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The Warsaw Ghetto was a valiant uprising.

Warsaw Ghetto


Nicklaus Bobertz is a professional historian who runs, writes, and owns a history website called The History Ace that aims to provide easy answers to hard history questions.

Imagine if you will between 375,000-400,000 people crammed into a space that is smaller than a modern airport. At its peak, the Warsaw Jewish ghetto housed around 30% of the total population of the city of Warsaw while only constituting 2% of the city’s land mass. Surviving for 3 years from 1940-1943 the Warsaw ghetto would be destroyed after a massive revolt against Nazi deportations to the death camps of Treblinka, Majdanek, Trawniki, and Poniatowa.

This article goes over how the population of the Warsaw Ghetto planned and revolted against Nazi deportations in the winter of 1943 along with how the Nazis ultimately destroyed the Warsaw ghetto, replacing it with the Warsaw concentration camp.

Much of what we know about the Warsaw ghetto uprising and destruction comes from first-hand accounts from the survivors along with a handful of primary sources such as German photographs, the surviving portion of the Ringelblum Archive, and Nazi records.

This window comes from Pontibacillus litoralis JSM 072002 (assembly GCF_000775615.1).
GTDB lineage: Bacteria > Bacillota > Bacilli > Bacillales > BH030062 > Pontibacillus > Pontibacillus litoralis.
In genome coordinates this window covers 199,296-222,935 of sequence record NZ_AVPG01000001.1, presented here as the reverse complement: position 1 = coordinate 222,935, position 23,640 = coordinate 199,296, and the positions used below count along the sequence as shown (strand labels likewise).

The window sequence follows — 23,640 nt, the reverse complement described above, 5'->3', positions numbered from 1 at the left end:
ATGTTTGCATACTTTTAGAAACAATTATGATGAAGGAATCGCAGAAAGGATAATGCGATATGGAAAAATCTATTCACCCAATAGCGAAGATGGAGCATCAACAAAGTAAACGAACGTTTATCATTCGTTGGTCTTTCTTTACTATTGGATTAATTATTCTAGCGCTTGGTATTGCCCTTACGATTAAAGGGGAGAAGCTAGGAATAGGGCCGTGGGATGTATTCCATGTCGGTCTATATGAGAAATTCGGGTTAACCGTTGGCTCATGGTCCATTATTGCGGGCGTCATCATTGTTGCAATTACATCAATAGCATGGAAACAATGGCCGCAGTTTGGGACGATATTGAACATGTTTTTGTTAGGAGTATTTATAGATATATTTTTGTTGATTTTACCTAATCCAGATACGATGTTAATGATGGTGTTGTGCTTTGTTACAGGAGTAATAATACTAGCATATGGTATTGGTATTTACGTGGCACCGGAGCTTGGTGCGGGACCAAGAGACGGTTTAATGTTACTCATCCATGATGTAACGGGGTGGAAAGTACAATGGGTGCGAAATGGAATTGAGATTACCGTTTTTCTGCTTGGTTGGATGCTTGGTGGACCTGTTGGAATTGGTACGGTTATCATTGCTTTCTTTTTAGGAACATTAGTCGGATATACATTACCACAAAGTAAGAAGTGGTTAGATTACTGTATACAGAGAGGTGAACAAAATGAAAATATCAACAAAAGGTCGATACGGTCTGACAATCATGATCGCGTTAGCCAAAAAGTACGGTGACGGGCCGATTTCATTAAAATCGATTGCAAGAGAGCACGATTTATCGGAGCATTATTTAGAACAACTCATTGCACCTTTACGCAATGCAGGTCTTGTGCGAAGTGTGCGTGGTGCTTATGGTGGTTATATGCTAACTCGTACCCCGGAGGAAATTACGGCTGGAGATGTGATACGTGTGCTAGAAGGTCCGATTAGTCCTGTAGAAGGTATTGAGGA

Here is the story of the uprising of the Warsaw ghetto and its destruction.

Warsaw Ghetto – Beginning of the Jewish Underground Uprising in Warsaw

Warsaw Ghetto

By Nieznany/unknown – Warszawskie getto 1943−1988. W 45 rocznicę powstania, Wydawnictwo Interpress, Warszawa 1988, ISBN 83-223-2465-0 (photographs at the end of the book; pages not numbered), Public Domain

After the fall of France in 1940, the Nazi government of Germany began to look for an answer to the “Jewish” question. Several plans such as relocating the Jewish population to Madagascar were proposed but sometime in late 1941 the Nazi regime agreed to enact their plan called di Endlösung or the “final solution.”

This solution was the creation of several death camps around German-held eastern Europe where large populations of undesirable people were executed. In the summer of 1942 Nazi SS troops began to round up the population of the Warsaw ghetto. From July through September of 1942 around 250,000 people were deported out of the Ghetto of Warsaw, a vast majority being Jewish.